Blu-ray Review: Playing With Fire

Blu-ray Reviews, Reviews

If you lurked around used bookstores in 1985, you probably came across Grove Press paperbacks of Alain Robbe-Grillet’s novels. The covers of his two biggest books played against each other. The Voyeur had a view through Venetian blinds of woman undressing on a bed. Two Novels featured Jealousy and In The Labyrinth and featured a man looking through Venetian blinds. Was he looking at the woman in the other book? Eventually you would buy them if you were the type of person who did more than required class reading during your college years. His biography in the book mentioned he had directed films. The only VHS tape involving Robbe-Grillet that North American video might have on the shelf was Alain Resnais’ Last Year at Marienbad. Robbe-Grillet wrote the script for the arty classic. But his erotic tinge films were not to be found in my town. For those of you who still have your old paperbacks, you can be a voyeur of Robbe-Grillet’s biggest hit featuring the Queen of mid-70s Erotic cinema arrives on a solo Blu-ray. Playing With Fire (Le jeu avec le feu) will keep you watching, wondering and occasionally laughing.

A Banker (Cinema Paradiso‘s Philippe Noiret) gets a ransom note that his daughter Carolina (Successive Slidings of Pleasure‘s Anicée Alvina) has been kidnapped. The trouble is that she’s at the house. Who did the kidnappers abduct? The father is taking no chances and brings in a detective (Z‘s Jean-Louis Trintignant) to investigate what is going on. This leads to the daughter going to a strange house which might be a mansion or an opera house where depraved acts are carried out on other young women including Sylvia Kristel (Emmanuelle). There’s an Eyes Wide Shut vibe during Carolina’s tour of the mansion that feels like Kubrick must have watched the film. The depravity is captured in a strange artsy vibe so this isn’t an exploitation flick. This makes you wonder if the detective is really there to protect Carolina or part of the kidnappers’ plan. Doesn’t help that as soon as Carolina leaves her place, the detective hooks up with the banker’s maid. Why does her father show up at the strange house to give her a bath? Or is it really his daughter? What is going on here? Don’t overthink this bizarre slice of comedy from Alain Robbe-Grillet. Just go with the flow of an art house exploitation film that also feels like an inspiration to David Lynch. How else do you explain the kidnappers nabbing a woman on the street using a fishing net?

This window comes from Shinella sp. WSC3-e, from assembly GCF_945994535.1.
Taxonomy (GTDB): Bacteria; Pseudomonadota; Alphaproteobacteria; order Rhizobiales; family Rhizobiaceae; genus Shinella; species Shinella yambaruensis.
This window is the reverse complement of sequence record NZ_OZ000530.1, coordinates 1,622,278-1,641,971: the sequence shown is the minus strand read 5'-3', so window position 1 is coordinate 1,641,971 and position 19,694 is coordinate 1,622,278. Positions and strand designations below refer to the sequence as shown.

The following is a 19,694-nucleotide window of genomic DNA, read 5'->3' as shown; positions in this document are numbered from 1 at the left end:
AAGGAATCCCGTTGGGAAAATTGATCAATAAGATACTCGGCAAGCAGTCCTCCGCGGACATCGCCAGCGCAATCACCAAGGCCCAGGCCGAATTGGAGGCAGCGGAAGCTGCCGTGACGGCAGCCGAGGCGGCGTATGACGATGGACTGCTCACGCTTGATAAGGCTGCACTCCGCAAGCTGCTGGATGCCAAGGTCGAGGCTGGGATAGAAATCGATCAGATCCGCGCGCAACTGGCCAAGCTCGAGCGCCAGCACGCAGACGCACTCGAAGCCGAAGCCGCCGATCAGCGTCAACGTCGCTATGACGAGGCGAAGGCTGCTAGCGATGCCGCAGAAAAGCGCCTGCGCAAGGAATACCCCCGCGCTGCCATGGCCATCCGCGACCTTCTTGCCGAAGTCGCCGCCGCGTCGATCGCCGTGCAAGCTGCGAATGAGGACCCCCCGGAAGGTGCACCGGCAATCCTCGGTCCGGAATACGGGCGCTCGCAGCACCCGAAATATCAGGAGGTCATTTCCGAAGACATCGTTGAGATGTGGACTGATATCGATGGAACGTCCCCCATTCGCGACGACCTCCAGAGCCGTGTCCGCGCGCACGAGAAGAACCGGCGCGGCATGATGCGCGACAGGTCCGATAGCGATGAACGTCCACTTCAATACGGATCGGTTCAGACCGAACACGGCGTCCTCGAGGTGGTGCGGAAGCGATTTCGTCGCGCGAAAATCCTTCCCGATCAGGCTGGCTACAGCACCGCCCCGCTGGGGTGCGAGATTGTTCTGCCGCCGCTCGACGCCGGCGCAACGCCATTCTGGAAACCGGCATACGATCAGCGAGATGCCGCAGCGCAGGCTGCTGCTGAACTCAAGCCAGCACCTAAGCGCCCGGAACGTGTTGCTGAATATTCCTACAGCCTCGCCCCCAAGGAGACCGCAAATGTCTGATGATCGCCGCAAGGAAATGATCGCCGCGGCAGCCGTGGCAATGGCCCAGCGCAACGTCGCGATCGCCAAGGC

Don’t get too confused that Sylvia Kristel isn’t playing the daughter. Kristel wasn’t a major star when she was cast in Playing With Fire. She doesn’t show up until halfway through the film. She does dominate the screen when the kidnappers drag her into their evil scheme. During the post-production of Playing, Emmanuelle came out and set box office records around the world. This changed the marketing of the movie. What probably would have been another movie by Robbe-Grillet that played in select art house to a sophisticated audience became a film that cinemas around Europe wanted to book to keep. They wanted Sylvia Kristel fans to keep coming back to their cinema. Moviegoers didn’t feel cheated and revolt at Kristel’s small role because Robbe-Grillet made a film that had plenty of kinkiness and a female cast in minimal or less wardrobe. Anicée Alvina doesn’t disappoint in her leading role.